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Changing Perspective in Figure Drawing

Our model this week at Studio b.‘s regular weekly figure drawing session stood on a ladder during the warm-up drawings and the shorter warm-up poses, and she also posed up on a table.  Usually our model is on a short platform or even on the floor, so this change in perspective was a rare treat.  I enjoyed the challenge of drawing from a lower vantage point.  Every shape was different from how we normally see our model.  To add to the challenge, we positioned a floodlight to light her from below.

The model brought a hat, a mask, and a necklace to give us some accents.

I used some different media to loosen up from the intense figure drawing workshop Heather Clements taught last Saturday at Studio b.  I had not sketched since Saturday, and I felt like I had really tightened up, hence my decision to use less familiar media, to force myself to “let go”.  Interesztingly, I think my most successful piece of the evening was one of these looser pieces, using water-soluble Aquarelle pencil on hot press watercolor paper, the study of the model wearing the mask, above left.  It is small, only 4½” x 6″.

I throw away almost all of my warm-up drawings.  Colleen Duffley, owner of Studio b., suggested saving more gestures, explaining to me that some people have more appreciation for anonymous gestures than for finished drawings of a model they don’t know.  This poses a dilemma.  I do so many warm-up drawings, or gestures, that I always use an inferior grade of paper, for the sake of economy.  Newsprint and manilla paper costs just pennies, as opposed to good paper which can run from $1.65 to $3.50 per sheet, and upwards.  So the few times that a warm-up drawing turns out to be a keeper, its value is compromised because of the poor quality of paper.  It can be redrawn on archival paper, but that is a challenging task because the immediacy of expression, the passion, will be difficult to recreate.  So I decided to bring a tablet of 18 x 24 Canson Cream that I had bought a good 6 months ago, and I did all of my warm-up drawings on good paper.  I missed the rough texture, or “tooth” of the manilla and gray bogus papers I usually warm up on — the tablet of good paper is very smooth.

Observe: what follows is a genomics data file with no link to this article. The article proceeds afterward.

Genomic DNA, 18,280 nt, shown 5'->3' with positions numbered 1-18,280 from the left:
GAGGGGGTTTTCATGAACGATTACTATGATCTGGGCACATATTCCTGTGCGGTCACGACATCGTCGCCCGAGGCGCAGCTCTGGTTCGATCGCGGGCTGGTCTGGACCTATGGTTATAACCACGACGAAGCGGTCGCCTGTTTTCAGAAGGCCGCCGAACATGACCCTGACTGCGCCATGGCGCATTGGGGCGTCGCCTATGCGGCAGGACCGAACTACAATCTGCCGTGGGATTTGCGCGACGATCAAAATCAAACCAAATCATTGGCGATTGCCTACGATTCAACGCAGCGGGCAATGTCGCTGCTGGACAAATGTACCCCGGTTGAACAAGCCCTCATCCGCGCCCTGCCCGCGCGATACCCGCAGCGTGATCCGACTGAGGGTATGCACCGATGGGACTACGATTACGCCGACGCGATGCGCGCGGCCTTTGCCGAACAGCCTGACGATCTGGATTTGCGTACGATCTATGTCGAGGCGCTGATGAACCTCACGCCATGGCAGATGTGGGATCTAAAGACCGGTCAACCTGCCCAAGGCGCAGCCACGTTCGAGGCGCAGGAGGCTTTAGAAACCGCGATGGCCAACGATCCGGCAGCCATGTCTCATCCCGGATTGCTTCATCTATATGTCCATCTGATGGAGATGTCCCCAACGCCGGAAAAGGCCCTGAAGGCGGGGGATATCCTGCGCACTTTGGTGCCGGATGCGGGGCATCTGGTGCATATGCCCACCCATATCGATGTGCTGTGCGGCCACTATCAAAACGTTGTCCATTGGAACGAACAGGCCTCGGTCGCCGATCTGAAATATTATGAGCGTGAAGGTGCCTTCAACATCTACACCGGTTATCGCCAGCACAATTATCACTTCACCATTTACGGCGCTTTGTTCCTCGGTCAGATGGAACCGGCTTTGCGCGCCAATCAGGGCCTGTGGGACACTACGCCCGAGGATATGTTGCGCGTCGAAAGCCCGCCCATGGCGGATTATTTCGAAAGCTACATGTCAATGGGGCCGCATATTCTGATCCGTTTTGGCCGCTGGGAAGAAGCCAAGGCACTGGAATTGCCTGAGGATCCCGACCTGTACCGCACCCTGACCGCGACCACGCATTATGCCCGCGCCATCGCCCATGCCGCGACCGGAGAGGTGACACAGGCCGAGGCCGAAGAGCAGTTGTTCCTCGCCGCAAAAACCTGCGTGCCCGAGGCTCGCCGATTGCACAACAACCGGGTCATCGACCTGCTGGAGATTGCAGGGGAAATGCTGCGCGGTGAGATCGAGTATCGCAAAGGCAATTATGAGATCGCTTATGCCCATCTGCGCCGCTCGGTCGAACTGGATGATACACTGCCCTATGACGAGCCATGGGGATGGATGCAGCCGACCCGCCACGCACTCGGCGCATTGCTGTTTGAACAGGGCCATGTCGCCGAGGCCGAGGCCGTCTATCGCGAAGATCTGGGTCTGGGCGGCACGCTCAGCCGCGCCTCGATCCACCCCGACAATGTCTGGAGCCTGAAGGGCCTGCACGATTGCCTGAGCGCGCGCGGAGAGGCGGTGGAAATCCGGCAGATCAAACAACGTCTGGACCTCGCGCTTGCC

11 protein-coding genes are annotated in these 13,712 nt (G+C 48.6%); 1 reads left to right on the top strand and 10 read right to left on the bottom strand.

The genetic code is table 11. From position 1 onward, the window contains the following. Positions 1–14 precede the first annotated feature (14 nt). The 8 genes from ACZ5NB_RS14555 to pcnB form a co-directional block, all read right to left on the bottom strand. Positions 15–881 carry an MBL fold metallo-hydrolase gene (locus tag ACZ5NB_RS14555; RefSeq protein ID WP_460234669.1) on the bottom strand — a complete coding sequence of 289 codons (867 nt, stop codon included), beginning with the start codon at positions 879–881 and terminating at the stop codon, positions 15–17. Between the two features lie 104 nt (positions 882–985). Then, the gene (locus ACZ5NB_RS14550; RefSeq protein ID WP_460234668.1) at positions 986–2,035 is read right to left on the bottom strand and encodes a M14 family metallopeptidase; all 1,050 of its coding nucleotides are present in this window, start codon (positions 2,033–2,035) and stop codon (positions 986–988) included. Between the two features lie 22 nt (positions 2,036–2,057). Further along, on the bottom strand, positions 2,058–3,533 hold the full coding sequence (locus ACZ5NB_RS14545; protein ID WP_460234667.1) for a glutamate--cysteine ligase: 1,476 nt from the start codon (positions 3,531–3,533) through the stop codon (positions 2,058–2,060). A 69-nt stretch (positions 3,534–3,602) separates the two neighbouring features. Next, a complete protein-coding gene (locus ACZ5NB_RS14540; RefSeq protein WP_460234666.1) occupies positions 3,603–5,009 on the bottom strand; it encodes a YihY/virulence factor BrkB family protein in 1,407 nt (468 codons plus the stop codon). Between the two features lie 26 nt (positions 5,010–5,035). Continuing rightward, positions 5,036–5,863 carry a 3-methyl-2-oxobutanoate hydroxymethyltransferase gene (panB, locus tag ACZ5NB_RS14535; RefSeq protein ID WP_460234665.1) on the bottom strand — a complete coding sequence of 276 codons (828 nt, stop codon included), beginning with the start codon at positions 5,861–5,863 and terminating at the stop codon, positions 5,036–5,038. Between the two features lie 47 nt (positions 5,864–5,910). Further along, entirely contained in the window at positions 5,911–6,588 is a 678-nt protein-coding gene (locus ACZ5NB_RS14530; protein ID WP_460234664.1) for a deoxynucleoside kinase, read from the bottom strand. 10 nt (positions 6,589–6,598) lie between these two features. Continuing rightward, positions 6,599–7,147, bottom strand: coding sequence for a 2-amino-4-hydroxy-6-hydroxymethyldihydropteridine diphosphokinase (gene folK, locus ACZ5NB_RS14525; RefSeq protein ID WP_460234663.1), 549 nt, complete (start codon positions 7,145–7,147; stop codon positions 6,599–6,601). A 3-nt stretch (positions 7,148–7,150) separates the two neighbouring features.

Below left is one of my warm-up drawings, a 5 minute pose, and the other two are longer poses on Stonehenge and Rives.

Most of my images are available for purchase.  Contact me if you are interested. — Joan Vienot

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Figure Drawing with Confidence

When I was first learning to draw, as a child, I remember making a myriad of feathery lines to indicate an edge.  Sometimes I still catch myself doing that.  But my drawings are more successful when I draw single, confident lines, whether they are “right” or not.  After all, that’s part of the beauty of present day art — our culture allows and even encourages the artist to be expressive without worrying so much about technical accuracy.  Of course it is nice to have both, but if you have to sacrifice one, I think it is better to sacrifice accuracy in favor of confident expression.

But that is not to say that one should not strive for accuracy and technical merit.  Our model at Studio b. this week was very fit, a specimen, actually, perfect for studying developed musculature.  But none of our poses were long enough to do justice to basic anatomy, so I attempted to describe her muscular development by drawing the outer contours.  The lines are not perfect;  even an untrained eye can see that there are exaggerations and out-and-out “wrong” lines.

In the moment though, in the rush of the 25-minute pose, every line feels perfect, every line is drawn with confidence, the muse shouting at the top of her voice.

Most of my images are available for purchase.  Contact me if you are interested. — Joan Vienot